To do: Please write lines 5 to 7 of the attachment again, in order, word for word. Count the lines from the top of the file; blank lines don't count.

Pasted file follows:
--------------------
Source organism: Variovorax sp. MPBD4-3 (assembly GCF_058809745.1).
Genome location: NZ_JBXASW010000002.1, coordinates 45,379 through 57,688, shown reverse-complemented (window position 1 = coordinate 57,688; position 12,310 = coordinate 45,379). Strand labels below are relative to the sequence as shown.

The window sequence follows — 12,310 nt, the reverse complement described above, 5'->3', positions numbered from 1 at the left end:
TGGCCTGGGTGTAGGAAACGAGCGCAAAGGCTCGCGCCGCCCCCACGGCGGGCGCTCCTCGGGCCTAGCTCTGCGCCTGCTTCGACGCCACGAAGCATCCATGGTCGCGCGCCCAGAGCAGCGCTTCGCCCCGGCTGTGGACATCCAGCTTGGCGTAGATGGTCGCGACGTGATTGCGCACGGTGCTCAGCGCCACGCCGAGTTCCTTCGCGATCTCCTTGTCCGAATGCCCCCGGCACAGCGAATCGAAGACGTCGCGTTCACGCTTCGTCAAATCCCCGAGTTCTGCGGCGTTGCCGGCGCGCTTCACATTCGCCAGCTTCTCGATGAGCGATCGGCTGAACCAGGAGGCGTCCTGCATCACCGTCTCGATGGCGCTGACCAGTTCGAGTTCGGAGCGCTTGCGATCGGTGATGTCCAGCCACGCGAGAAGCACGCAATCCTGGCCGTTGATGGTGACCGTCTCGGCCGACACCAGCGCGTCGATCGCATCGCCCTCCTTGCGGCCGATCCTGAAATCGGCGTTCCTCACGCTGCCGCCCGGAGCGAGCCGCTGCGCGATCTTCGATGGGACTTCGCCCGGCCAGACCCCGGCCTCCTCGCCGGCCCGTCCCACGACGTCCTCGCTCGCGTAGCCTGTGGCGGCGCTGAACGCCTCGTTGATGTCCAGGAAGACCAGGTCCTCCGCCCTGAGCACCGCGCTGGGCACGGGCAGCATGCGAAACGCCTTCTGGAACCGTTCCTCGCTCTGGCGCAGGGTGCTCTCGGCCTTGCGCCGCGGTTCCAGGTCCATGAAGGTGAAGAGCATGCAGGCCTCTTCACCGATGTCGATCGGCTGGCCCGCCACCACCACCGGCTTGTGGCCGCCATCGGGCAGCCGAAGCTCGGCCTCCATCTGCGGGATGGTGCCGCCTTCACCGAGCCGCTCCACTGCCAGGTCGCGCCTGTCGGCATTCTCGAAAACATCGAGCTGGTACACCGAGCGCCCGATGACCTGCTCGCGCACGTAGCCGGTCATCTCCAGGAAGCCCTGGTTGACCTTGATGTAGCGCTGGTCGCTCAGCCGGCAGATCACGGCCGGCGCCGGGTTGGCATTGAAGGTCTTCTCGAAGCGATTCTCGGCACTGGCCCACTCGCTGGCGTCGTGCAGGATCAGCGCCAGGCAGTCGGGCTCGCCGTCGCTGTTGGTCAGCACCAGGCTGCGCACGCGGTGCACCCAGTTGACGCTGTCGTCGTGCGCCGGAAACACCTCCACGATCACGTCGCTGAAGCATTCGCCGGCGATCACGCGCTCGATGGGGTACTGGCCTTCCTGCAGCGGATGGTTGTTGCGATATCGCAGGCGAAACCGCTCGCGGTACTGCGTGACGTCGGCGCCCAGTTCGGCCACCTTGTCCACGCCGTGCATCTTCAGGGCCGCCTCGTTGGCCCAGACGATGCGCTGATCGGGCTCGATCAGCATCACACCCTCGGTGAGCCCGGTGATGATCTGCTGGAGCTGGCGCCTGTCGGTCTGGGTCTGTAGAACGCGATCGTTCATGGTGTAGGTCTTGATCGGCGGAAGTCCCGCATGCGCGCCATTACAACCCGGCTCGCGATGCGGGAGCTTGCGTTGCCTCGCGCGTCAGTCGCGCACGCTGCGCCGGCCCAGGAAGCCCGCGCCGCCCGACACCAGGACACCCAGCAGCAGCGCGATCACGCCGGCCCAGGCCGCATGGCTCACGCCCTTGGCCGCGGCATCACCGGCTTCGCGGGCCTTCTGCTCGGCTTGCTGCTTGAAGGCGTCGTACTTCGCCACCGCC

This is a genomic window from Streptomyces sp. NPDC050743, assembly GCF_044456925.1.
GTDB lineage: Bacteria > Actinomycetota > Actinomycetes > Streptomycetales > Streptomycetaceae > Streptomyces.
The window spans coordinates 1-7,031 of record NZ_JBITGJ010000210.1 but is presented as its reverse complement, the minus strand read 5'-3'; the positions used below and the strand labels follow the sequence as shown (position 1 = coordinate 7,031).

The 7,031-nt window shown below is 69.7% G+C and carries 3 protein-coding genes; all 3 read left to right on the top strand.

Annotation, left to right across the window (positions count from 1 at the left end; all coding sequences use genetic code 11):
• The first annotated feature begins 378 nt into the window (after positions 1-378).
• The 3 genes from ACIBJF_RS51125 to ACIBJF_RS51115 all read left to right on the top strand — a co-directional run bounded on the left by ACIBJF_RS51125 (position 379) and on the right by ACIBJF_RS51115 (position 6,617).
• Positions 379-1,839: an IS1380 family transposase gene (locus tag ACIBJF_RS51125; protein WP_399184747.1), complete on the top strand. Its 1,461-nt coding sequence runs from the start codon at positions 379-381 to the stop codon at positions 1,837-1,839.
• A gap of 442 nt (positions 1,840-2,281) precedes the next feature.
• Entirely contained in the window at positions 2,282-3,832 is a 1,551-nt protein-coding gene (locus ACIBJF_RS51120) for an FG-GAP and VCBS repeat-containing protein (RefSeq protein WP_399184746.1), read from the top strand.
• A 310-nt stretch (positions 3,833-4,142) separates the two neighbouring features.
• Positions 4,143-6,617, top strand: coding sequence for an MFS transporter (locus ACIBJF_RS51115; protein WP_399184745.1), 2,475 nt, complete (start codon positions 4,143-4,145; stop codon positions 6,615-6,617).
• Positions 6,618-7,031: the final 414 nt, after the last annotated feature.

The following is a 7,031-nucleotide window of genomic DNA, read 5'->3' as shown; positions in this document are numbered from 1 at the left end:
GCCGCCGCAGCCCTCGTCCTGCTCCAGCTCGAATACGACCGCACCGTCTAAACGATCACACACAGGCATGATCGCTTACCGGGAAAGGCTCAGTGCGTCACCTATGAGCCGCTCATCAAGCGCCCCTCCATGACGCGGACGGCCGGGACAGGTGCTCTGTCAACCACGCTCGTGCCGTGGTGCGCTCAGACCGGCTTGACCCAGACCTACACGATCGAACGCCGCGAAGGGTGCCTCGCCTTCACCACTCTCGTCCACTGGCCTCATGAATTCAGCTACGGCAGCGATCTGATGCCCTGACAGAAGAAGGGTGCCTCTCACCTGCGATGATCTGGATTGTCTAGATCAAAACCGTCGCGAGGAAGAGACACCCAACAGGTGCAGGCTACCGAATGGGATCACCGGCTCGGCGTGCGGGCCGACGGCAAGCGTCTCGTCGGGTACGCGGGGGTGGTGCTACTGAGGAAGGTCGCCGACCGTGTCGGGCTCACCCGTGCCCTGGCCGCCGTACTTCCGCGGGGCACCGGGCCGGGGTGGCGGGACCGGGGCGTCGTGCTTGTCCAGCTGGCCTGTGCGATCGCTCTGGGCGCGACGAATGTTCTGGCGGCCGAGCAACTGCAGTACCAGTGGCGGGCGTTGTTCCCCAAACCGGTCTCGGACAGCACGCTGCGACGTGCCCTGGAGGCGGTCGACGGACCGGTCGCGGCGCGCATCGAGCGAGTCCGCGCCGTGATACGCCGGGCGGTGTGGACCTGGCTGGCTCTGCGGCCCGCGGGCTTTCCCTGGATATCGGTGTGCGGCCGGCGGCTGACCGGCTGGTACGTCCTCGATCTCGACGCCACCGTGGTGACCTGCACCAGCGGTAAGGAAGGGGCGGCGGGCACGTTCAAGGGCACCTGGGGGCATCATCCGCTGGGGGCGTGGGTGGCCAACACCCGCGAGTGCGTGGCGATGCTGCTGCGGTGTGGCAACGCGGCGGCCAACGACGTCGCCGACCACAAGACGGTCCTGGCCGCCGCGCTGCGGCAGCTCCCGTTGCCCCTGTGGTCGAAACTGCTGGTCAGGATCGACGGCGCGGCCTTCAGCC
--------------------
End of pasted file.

This is a genomic window from Streptomyces sp. NPDC050743, assembly GCF_044456925.1.
GTDB lineage: Bacteria > Actinomycetota > Actinomycetes > Streptomycetales > Streptomycetaceae > Streptomyces.
The window spans coordinates 1-7,031 of record NZ_JBITGJ010000210.1 but is presented as its reverse complement, the minus strand read 5'-3'; the positions used below and the strand labels follow the sequence as shown (position 1 = coordinate 7,031).